Archive for September, 2008

The history of women in mystery

September 21, 2008

The first recorded female writer of crime fiction that I’ve found was Anna Katherine Green, who published in the 1870’s.  She wrote two novels featuring female detectives, but her male detectives were more popular.  People weren’t yet ready to fully accept women as detectives, I suppose!

Fast forward to 1908 when both ANNE OF GREEN TABLES AND Mary Roberts Rinehart’s mystery, THE CIRCULAR STAIRCASE, were published!   Books by and for women were gaining notice–AND sales!

Then on to the “British ladies” like Agatha Christie, Dorothy L. Sayers, Marjorie Allingham, Ngaio Marsh, and Josephine Tey.  But, except for the passive Miss Marble and one or two other frail, elderly women, female British authors wrote about male detectives.  Interesting how these authors thought of their sisters, isn’t it?  The guys still have it!

And what came next?   Do you remember?

THE MYSTERIOUS WOMAN

September 15, 2008

The following ideas are from a talk titled “Understanding the Mysterious Woman–Adventure and Awakening.”   I spoke about this at Ozarks Writers Live, a fabulous annual event hosted  by the Fayetteville, AR, Public Library each fall, and held on Sept. 13 this year.

BUT, before you read this, do scroll down and read the guest post from bookstore owner and deep thinker, Dan Krotz from Sow’s Ear Antiques and Books in Berryville, ARkansas.

Now, about that mysterious woman…WHAT does the female in fiction reveal about the living, breathing, female…about me and you?

Let’s look at a bit of history first.  I think most of you are familiar with the ANNE OF GREEN GABLES series by Lucy Maud Montgomery, especially with the first book in the series which covers Anne’s life from ages 11 through 16.  That book came out exactly one hundred years ago, in 1908, and sold 19,000 copies in Canada during the first five months.  (Remember, telegraph was the method of rapid communication in those days.  Radio and telephone were in their beginning stages and weren’t in common use. Talk about books or anything else didn’t zip around the globe!)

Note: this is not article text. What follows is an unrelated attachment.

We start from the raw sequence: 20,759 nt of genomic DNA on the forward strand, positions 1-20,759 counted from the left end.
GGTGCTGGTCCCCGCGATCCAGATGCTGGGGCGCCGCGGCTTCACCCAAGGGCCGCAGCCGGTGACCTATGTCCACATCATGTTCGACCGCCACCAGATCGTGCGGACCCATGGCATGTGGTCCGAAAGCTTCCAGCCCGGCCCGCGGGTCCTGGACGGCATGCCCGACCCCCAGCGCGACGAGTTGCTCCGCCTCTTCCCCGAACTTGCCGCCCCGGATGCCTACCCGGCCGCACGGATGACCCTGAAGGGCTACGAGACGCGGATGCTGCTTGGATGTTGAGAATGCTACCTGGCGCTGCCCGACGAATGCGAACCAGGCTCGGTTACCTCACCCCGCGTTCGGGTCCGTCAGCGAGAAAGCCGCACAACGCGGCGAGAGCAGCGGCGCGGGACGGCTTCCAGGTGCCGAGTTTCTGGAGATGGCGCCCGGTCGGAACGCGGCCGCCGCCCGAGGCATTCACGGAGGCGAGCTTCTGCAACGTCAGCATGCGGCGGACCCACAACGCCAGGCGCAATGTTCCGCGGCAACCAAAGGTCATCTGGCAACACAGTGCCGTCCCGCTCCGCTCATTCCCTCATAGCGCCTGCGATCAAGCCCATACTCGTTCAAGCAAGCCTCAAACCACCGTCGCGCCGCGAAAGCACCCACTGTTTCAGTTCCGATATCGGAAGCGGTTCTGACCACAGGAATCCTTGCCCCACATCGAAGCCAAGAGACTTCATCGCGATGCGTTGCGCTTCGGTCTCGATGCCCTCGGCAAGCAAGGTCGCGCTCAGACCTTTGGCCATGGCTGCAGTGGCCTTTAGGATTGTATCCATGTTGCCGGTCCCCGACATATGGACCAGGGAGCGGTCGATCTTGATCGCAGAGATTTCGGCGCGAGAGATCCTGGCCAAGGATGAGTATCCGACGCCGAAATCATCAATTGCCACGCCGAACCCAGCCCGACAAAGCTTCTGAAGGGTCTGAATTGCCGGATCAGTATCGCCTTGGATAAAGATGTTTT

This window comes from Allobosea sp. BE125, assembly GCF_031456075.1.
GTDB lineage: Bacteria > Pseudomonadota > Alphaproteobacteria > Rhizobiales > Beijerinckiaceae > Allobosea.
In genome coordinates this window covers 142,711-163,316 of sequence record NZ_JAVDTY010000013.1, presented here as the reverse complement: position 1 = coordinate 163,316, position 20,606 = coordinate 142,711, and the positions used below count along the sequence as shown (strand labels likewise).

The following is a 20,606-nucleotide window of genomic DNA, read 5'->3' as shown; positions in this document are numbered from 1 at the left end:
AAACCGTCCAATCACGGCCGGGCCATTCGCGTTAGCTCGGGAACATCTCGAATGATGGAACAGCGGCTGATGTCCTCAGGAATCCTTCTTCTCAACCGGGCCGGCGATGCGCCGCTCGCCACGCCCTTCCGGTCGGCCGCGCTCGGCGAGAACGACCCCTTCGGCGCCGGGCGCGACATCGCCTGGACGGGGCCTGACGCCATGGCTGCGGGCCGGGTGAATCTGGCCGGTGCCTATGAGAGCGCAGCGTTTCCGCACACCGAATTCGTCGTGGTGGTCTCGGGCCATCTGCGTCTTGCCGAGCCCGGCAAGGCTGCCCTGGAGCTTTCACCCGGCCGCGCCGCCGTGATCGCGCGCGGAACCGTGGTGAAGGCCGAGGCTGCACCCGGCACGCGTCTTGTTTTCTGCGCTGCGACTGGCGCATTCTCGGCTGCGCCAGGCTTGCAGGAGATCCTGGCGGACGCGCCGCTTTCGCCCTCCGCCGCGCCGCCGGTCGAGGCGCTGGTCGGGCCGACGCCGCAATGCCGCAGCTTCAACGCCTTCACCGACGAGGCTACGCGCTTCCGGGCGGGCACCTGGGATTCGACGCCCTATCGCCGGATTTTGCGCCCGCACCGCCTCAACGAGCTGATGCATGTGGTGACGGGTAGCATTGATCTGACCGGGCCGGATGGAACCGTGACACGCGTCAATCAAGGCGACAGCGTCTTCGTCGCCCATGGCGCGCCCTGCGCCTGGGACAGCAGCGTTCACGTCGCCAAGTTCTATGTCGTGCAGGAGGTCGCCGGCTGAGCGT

But, before long millions of copies of ANNE OF GREEN GABLES were selling around the globe.  What was it that almost guaranteed this book’s success?  Well, of course it had pathos.  It had Victorian virtue.  It had spice, because its appealing protagonist was a bit of a scamp.  But still, why the popularity?  BECAUSE MOST BOOKS AVAILABLE TO YOUNG PEOPLE AT THAT TIME WERE WRITTEN FOR BOYS!  This novel was water in the desert for young girls.

Female readers and writers as well as women generally have faced many literature deserts over time. Often books intended for women were insipid, wordy, and sweetly romantic in nature–not the more lively stories and mystery novels that are popular today.

That’s not to say there weren’t any mysteries that might appeal to women.  The first few mystery novels featuring women protagonists were published in the 1870’s in England.  One of those was by Wilkie Collins, known as the father of the detective novel for THE MOONSTONE.  His book, THE LAW AND THE LADY showcased Valeria Brinton, who made heroic efforts to find enough evidence to clear her husband of a murder charge.  Though the book might seem quaint to us today, at least Valeria managed to bypass or ignore many social rules and restrictions that burdened women of her day.

Next time:  Anna Katherine Green.